The Torah (/ˈtɔːrə/; Hebrew: תּוֹרָה, "Instruction", "Teaching") is the Jewish name for the first five books of the Jewish Bible. In Hebrew the five books are named by the first phrase in the text: Bereshit ("In beginning", Genesis), Shemot ("Names", Exodus), Vayikra ("He called", Leviticus), Bamidbar ("In the desert", Numbers) and Devarim ("Words", Deuteronomy).
In rabbinic literature the word Torah denotes both these five books, Torah Shebichtav (תורה שבכתב, "Torah that is written"), and an Oral Torah, Torah Shebe'al Peh (תורה שבעל פה, "Torah that is spoken"). The Oral Torah consists of the traditional interpretations and amplifications handed down by word of mouth from generation to generation and now embodied in the Talmud (תַּלְמוּד) and Midrash (מדרש). The words of the Torah are written on a scroll by a sofer on parchment in Hebrew. A Torah portion must be read publicly at least once every three days, in the halachically prescribed tune, in the presence of a congregation, which is the basis for Jewish communal life.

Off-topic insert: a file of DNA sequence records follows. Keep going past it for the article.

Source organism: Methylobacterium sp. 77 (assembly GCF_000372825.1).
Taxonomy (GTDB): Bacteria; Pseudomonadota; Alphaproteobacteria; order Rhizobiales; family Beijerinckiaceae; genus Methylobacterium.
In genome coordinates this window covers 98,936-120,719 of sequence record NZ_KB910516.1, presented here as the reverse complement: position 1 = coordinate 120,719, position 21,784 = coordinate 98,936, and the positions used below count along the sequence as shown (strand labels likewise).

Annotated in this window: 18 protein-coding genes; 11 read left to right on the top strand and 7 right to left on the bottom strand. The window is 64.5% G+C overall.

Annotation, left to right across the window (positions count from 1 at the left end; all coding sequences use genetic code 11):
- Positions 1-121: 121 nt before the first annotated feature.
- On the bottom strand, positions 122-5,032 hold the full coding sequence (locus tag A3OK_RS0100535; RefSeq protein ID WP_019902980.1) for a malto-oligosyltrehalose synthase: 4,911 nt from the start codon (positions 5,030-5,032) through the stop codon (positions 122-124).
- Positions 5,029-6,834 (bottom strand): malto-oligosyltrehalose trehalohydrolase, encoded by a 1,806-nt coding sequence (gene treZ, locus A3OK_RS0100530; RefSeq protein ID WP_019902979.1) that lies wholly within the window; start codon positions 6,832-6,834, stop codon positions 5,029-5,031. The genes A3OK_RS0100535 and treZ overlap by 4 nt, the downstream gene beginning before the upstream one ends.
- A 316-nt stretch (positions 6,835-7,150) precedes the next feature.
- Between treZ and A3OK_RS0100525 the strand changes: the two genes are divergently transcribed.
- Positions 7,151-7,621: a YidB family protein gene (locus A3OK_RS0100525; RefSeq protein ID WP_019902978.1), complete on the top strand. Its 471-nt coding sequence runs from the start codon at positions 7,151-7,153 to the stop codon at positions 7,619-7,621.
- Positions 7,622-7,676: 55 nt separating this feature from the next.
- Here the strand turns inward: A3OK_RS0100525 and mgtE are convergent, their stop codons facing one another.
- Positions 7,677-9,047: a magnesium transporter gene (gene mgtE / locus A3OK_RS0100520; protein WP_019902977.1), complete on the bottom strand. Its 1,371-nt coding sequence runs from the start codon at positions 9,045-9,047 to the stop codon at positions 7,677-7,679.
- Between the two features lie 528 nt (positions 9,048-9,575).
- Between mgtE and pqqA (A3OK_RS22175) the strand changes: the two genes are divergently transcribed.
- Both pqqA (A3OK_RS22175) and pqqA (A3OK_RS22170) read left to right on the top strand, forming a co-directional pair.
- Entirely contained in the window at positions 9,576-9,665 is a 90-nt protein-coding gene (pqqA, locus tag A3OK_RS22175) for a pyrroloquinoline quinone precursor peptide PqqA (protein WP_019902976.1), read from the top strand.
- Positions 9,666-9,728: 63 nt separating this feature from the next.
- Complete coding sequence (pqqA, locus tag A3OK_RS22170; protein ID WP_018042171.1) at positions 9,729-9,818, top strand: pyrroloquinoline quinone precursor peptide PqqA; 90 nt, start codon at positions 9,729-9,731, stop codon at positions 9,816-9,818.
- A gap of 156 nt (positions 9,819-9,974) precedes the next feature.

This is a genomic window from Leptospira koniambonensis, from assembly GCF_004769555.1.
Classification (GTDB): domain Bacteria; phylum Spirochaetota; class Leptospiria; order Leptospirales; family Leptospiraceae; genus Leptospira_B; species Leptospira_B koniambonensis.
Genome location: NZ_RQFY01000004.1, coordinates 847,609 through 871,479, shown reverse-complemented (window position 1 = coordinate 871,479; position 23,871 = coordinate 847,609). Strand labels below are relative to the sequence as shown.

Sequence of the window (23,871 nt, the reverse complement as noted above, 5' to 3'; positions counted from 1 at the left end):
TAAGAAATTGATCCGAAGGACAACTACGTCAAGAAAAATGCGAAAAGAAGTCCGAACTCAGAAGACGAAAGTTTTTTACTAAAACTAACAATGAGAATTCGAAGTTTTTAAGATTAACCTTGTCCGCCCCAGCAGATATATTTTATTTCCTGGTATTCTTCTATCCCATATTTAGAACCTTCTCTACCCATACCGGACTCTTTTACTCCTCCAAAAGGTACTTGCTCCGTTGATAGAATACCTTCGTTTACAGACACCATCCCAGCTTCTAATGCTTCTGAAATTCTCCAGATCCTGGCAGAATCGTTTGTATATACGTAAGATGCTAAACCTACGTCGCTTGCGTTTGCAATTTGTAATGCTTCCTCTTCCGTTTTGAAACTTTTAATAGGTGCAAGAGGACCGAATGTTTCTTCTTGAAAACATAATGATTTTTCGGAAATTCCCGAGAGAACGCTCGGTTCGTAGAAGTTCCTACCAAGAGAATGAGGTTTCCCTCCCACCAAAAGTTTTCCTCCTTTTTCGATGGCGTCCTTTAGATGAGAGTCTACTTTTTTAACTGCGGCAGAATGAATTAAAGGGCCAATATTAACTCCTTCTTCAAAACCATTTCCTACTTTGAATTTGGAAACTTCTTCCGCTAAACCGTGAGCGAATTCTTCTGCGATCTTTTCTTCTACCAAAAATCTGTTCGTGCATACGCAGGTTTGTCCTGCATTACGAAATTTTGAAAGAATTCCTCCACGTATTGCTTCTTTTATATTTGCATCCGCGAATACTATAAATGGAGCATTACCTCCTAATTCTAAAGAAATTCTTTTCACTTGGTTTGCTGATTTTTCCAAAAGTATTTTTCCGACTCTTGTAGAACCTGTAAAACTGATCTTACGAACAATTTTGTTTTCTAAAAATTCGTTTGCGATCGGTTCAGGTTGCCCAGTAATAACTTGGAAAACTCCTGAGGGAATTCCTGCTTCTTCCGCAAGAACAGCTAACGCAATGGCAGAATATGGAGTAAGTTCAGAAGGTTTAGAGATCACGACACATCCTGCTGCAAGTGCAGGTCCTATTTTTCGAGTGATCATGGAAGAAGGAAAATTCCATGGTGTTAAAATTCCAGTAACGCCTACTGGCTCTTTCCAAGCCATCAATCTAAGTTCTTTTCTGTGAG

According to religious tradition, all of the laws found in the Torah, both written and oral, were given by God to Moses, some of them at Mount Sinai and others at the Tabernacle, and all the teachings were written down by Moses, which resulted in the Torah we have today. According to a Midrash, the Torah was created prior to the creation of the world, and was used as the blueprint for Creation. Most modern biblical scholars believe that the written books were a product of the Babylonian exilic period (c. 600 BCE) and that it was completed by the Persian period (c. 400 BCE).
Read more about Torah: Meaning and Names, Composition, Structure, Torah and Judaism, The Oral Torah, Divine Significance of Letters, Jewish Mysticism, Production and Use of A Torah Scroll, In Other Religions